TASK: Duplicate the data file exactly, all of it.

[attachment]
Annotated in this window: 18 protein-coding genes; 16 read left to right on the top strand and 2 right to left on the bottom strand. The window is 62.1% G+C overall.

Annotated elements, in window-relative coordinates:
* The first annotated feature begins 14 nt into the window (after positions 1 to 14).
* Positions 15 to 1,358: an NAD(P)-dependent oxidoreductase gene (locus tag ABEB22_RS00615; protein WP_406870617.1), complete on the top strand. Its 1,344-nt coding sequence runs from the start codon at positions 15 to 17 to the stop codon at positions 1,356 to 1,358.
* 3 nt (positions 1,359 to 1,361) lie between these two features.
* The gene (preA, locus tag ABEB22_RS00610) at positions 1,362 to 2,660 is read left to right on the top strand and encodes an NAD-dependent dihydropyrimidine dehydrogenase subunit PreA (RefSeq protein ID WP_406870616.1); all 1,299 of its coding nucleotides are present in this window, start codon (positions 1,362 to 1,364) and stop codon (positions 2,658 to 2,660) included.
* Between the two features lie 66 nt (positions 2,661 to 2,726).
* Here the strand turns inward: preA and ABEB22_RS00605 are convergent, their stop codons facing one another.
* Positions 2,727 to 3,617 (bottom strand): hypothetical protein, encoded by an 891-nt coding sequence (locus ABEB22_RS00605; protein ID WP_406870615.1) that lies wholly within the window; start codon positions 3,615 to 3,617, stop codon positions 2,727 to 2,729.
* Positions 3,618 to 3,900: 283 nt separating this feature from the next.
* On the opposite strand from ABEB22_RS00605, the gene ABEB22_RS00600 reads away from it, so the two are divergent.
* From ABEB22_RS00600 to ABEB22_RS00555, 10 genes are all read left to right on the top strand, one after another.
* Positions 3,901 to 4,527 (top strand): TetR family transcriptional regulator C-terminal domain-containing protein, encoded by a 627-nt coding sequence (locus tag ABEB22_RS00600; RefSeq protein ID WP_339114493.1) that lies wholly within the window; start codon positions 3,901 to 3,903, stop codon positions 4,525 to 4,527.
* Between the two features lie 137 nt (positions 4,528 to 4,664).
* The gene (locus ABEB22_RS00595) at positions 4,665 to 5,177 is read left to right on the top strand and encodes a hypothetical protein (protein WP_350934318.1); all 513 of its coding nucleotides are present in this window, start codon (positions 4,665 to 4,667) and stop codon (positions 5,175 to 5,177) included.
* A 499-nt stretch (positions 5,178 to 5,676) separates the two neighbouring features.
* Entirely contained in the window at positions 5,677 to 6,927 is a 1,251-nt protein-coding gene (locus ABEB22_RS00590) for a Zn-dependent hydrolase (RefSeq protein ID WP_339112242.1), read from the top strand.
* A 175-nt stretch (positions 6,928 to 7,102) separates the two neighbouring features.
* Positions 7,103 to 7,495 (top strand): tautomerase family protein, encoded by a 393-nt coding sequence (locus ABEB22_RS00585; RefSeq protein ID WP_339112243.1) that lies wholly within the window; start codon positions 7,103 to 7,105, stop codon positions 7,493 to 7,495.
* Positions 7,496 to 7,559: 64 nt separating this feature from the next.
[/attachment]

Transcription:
Annotated in this window: 18 protein-coding genes; 16 read left to right on the top strand and 2 right to left on the bottom strand. The window is 62.1% G+C overall.

Annotated elements, in window-relative coordinates:
* The first annotated feature begins 14 nt into the window (after positions 1 to 14).
* Positions 15 to 1,358: an NAD(P)-dependent oxidoreductase gene (locus tag ABEB22_RS00615; protein WP_406870617.1), complete on the top strand. Its 1,344-nt coding sequence runs from the start codon at positions 15 to 17 to the stop codon at positions 1,356 to 1,358.
* 3 nt (positions 1,359 to 1,361) lie between these two features.
* The gene (preA, locus tag ABEB22_RS00610) at positions 1,362 to 2,660 is read left to right on the top strand and encodes an NAD-dependent dihydropyrimidine dehydrogenase subunit PreA (RefSeq protein ID WP_406870616.1); all 1,299 of its coding nucleotides are present in this window, start codon (positions 1,362 to 1,364) and stop codon (positions 2,658 to 2,660) included.
* Between the two features lie 66 nt (positions 2,661 to 2,726).
* Here the strand turns inward: preA and ABEB22_RS00605 are convergent, their stop codons facing one another.
* Positions 2,727 to 3,617 (bottom strand): hypothetical protein, encoded by an 891-nt coding sequence (locus ABEB22_RS00605; protein ID WP_406870615.1) that lies wholly within the window; start codon positions 3,615 to 3,617, stop codon positions 2,727 to 2,729.
* Positions 3,618 to 3,900: 283 nt separating this feature from the next.
* On the opposite strand from ABEB22_RS00605, the gene ABEB22_RS00600 reads away from it, so the two are divergent.
* From ABEB22_RS00600 to ABEB22_RS00555, 10 genes are all read left to right on the top strand, one after another.
* Positions 3,901 to 4,527 (top strand): TetR family transcriptional regulator C-terminal domain-containing protein, encoded by a 627-nt coding sequence (locus tag ABEB22_RS00600; RefSeq protein ID WP_339114493.1) that lies wholly within the window; start codon positions 3,901 to 3,903, stop codon positions 4,525 to 4,527.
* Between the two features lie 137 nt (positions 4,528 to 4,664).
* The gene (locus ABEB22_RS00595) at positions 4,665 to 5,177 is read left to right on the top strand and encodes a hypothetical protein (protein WP_350934318.1); all 513 of its coding nucleotides are present in this window, start codon (positions 4,665 to 4,667) and stop codon (positions 5,175 to 5,177) included.
* A 499-nt stretch (positions 5,178 to 5,676) separates the two neighbouring features.
* Entirely contained in the window at positions 5,677 to 6,927 is a 1,251-nt protein-coding gene (locus ABEB22_RS00590) for a Zn-dependent hydrolase (RefSeq protein ID WP_339112242.1), read from the top strand.
* A 175-nt stretch (positions 6,928 to 7,102) separates the two neighbouring features.
* Positions 7,103 to 7,495 (top strand): tautomerase family protein, encoded by a 393-nt coding sequence (locus ABEB22_RS00585; RefSeq protein ID WP_339112243.1) that lies wholly within the window; start codon positions 7,103 to 7,105, stop codon positions 7,493 to 7,495.
* Positions 7,496 to 7,559: 64 nt separating this feature from the next.